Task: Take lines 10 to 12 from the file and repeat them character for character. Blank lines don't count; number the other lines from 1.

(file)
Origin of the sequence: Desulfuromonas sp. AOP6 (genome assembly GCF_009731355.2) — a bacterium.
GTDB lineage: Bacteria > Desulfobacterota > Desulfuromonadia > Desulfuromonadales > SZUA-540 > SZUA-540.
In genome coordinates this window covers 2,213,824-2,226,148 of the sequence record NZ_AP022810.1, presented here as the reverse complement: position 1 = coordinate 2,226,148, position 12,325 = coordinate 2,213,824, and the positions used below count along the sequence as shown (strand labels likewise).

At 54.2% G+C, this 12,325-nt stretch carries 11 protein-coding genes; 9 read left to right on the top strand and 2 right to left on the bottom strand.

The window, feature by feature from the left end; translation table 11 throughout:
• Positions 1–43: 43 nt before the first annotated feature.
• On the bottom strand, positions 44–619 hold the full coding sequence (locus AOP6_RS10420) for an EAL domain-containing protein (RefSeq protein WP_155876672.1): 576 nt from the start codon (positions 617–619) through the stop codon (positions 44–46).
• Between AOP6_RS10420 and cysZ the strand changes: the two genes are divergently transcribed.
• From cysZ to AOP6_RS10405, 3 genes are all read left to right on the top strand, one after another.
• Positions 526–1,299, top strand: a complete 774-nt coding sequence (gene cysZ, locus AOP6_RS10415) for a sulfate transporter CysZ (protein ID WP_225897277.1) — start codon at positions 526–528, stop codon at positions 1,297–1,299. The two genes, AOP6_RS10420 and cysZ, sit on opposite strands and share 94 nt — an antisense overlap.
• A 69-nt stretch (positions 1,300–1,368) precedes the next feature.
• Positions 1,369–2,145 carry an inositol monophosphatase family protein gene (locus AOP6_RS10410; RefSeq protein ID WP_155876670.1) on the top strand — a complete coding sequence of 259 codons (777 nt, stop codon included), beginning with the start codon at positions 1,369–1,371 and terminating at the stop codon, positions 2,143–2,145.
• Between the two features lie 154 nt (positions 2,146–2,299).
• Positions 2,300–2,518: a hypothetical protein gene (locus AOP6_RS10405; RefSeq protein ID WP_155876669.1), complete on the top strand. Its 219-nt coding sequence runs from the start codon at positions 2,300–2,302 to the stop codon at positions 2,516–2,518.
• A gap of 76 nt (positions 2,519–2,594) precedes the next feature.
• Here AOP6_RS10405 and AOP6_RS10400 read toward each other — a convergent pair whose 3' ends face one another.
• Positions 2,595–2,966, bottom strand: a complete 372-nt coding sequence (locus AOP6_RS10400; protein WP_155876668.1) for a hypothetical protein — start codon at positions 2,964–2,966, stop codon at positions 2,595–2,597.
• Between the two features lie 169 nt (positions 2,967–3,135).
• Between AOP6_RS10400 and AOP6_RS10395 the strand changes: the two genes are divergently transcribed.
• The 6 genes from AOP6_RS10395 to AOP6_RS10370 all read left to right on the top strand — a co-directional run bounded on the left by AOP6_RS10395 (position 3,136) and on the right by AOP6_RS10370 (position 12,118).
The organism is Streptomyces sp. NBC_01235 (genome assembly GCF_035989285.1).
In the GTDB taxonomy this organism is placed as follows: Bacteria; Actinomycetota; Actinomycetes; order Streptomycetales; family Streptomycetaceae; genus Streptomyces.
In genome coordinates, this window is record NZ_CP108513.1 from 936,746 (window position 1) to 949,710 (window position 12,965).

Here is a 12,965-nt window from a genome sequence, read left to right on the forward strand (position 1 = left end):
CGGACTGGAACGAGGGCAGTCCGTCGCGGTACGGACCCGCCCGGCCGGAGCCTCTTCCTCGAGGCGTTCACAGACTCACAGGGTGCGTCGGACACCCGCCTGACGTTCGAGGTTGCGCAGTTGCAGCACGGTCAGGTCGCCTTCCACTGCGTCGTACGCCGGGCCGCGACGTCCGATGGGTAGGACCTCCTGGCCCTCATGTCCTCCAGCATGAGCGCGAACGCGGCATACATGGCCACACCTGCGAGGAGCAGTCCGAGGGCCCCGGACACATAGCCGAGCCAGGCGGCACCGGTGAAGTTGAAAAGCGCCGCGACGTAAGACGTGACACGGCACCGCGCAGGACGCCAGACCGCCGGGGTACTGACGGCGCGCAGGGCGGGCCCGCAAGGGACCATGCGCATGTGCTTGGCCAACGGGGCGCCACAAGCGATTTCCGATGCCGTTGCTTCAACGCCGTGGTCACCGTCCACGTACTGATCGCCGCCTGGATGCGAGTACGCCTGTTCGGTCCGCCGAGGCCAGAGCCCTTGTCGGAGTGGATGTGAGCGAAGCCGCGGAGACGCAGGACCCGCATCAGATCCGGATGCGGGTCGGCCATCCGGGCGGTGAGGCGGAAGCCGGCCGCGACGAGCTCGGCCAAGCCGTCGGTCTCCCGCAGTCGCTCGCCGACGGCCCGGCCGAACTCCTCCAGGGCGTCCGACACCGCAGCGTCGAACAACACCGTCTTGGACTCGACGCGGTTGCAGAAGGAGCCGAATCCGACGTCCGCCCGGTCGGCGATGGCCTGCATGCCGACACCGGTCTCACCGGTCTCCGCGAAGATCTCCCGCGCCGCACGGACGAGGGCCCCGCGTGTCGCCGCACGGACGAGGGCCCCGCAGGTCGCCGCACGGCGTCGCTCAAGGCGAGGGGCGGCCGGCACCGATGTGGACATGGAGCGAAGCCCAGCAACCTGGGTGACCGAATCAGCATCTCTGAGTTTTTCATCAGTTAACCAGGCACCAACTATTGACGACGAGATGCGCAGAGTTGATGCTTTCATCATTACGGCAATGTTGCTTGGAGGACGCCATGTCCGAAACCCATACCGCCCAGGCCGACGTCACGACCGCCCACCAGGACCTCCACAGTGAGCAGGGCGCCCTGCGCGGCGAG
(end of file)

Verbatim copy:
• Positions 526–1,299, top strand: a complete 774-nt coding sequence (gene cysZ, locus AOP6_RS10415) for a sulfate transporter CysZ (protein ID WP_225897277.1) — start codon at positions 526–528, stop codon at positions 1,297–1,299. The two genes, AOP6_RS10420 and cysZ, sit on opposite strands and share 94 nt — an antisense overlap.
• A 69-nt stretch (positions 1,300–1,368) precedes the next feature.
• Positions 1,369–2,145 carry an inositol monophosphatase family protein gene (locus AOP6_RS10410; RefSeq protein ID WP_155876670.1) on the top strand — a complete coding sequence of 259 codons (777 nt, stop codon included), beginning with the start codon at positions 1,369–1,371 and terminating at the stop codon, positions 2,143–2,145.